Research (2): Sexuality and Genes

They say ‘its all the genes’ or, alternatively (and especially if you are trying to convince someone of a religious persuasion) “God made me gay just like he made you straight…so live with it!”

But maybe, according to a newspaper article we read over the weekend, it isn’t.

Consider these identical twins:

That’s a picture from Patje’s ‘Bambiboyz’ site, by the way – hence the ‘bambi’.  Identical twins. Identical in every way, at least at birth, and generally speaking throughout life unless one of them does something disfiguring or otherwise adopts a polar opposite sort of lifestyle in order to be ‘different’ from the others.

I imply no particular sexuality to those two – just happens to be a picture I had noticed and saved for this piece. The newspaper article gave two examples of identical twin girls, one of whom was gay and one of whom was straight. Genetically, they are identical, so how can this happen?

No-one seems sure. Both pairs claimed to have realised they were different as small kids in the ‘dressing-up’ phase, one going all ‘girlie’ and the other as action heroes (male). In each case, one always wanted to play with girls and the other with boys. Then, when puberty hit and they started looking for friends in the ‘mating’ sense, their significant difference became all too clear!

So where does one’s sexuality come from? What determines it? ‘They’ have looked at whether there is a greater chance of homosexual trends in the first or second born, with inconclusive results. They’ve thought about whether the foetuses could have ingested different hormones from the mother, either naturally or as a result of pre-birth medical interventions. They have thought about the changes in temperature, and conditions in the womb, after the first birth and before the second – and like whether a hormone rush after the first delivery induces some change in the second foetus. But if the ‘tendency’ doesn’t lie in the genes, where does it lie? Brain? Or something in the environment, after birth? No-one seems to know for sure.

Maybe you can ‘catch it’ from your puppy!

No, maybe not! My son Leo (and, indeed, Dave’s daughter Jaymee) are 100% straight – its very obvious. Yet each has a gay dad and a lesbian mum. And so many people say ‘I guess you’ll be pleased that your son [daughter] will be gay….’ And when we say they’re not, some folks will not believe us. And, of course, we’ve have also occasionally had the line ‘How dare you bring kids into the world when you know you’re gay and that they’ll be the same’ – these remarks most often from the bigoted and ignorant, or the particularly religious (especially in the US bible belt where we’ve been living and bringing the kids up).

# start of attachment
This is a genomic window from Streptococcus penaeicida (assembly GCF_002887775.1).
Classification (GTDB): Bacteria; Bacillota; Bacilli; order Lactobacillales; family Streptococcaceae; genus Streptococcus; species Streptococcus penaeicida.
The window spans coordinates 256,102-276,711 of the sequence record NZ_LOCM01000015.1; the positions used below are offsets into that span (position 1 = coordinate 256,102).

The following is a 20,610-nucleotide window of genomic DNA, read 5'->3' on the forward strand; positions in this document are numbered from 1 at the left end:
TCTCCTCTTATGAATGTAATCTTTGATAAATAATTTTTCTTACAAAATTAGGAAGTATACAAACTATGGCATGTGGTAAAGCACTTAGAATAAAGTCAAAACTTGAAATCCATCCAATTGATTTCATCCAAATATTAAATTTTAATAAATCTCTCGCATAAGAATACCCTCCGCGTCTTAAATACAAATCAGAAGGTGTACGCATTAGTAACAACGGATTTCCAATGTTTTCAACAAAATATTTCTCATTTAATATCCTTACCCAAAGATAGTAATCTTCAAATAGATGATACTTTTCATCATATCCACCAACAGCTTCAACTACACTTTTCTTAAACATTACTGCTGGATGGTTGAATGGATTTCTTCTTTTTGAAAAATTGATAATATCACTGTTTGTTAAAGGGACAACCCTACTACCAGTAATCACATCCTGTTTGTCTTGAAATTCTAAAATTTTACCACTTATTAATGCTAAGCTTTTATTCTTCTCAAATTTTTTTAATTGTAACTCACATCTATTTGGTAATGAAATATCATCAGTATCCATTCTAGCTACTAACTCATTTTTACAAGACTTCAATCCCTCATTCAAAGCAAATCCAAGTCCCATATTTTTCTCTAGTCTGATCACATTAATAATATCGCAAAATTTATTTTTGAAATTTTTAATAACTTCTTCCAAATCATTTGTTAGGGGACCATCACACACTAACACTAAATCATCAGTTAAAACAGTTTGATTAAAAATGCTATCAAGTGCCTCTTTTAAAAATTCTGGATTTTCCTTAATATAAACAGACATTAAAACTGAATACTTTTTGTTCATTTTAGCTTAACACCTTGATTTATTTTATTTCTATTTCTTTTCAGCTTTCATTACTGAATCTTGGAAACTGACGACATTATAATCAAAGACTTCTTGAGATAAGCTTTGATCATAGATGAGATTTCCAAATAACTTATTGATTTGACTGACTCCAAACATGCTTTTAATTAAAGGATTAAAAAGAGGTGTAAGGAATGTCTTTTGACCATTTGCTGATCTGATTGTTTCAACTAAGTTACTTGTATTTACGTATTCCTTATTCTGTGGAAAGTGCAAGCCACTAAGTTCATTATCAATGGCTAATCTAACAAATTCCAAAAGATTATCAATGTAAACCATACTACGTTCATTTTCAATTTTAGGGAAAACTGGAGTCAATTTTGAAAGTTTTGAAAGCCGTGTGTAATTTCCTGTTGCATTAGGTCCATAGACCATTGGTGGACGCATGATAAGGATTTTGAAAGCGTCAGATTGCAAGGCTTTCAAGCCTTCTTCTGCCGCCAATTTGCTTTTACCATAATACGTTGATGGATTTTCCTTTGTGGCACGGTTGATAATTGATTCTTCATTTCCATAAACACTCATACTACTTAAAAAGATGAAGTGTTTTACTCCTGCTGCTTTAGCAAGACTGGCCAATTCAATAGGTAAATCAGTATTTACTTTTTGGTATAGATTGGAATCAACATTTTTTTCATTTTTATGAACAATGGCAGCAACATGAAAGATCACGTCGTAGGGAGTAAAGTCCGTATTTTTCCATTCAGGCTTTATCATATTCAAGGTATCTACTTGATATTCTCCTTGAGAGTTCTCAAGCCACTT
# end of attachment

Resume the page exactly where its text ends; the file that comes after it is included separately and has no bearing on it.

In summary: we don’t mind being gay (in fact, it’s perfectly natural so far as we are concerned and therefore, de facto, acceptable to any God that might exist since it is His/Her doing); we don’t understand why we are gay (that’s the interesting bit because it would be interesting to find out); our kids are not disadvantaged by our being gay and, effectively, have had two mums and two dads throughout their younger lives as two LG couples shared their parenting and also lived in the same house for years… and so, if any has a problem, tough.

But we would dearly love to know the answer to that ultimate question… ‘Why is one person straight and another gay?’… especially when they are genetically identical!

Let me know what you think and, in the meantime, some loving gay couples for you:

Our story, for what it is worth, can be found in these three volumes, each ISBN link leading to more information:

Loving the Boy: ISBN 978-1-907732-30-0

The Power of Love: ISBN 978-1-907732-41-6

Against All Odds: ISBN 978-1-908645-35-7

My recently-published fourth book also charts the course of a (fictional) gay boy ashamed of his sexuality (which absolutely doesn’t fit his community ideals) who seeks, loses and then hopes to re-find his true love:

So, all a bit topical! The guy on the next book, by the way, is straight. You’ll need to wait a fair while for that one though.

About tony

Born Northampton UK
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1 Response to Research (2): Sexuality and Genes

  1. Pingback: We Are What We Are | Tony Cavanagh

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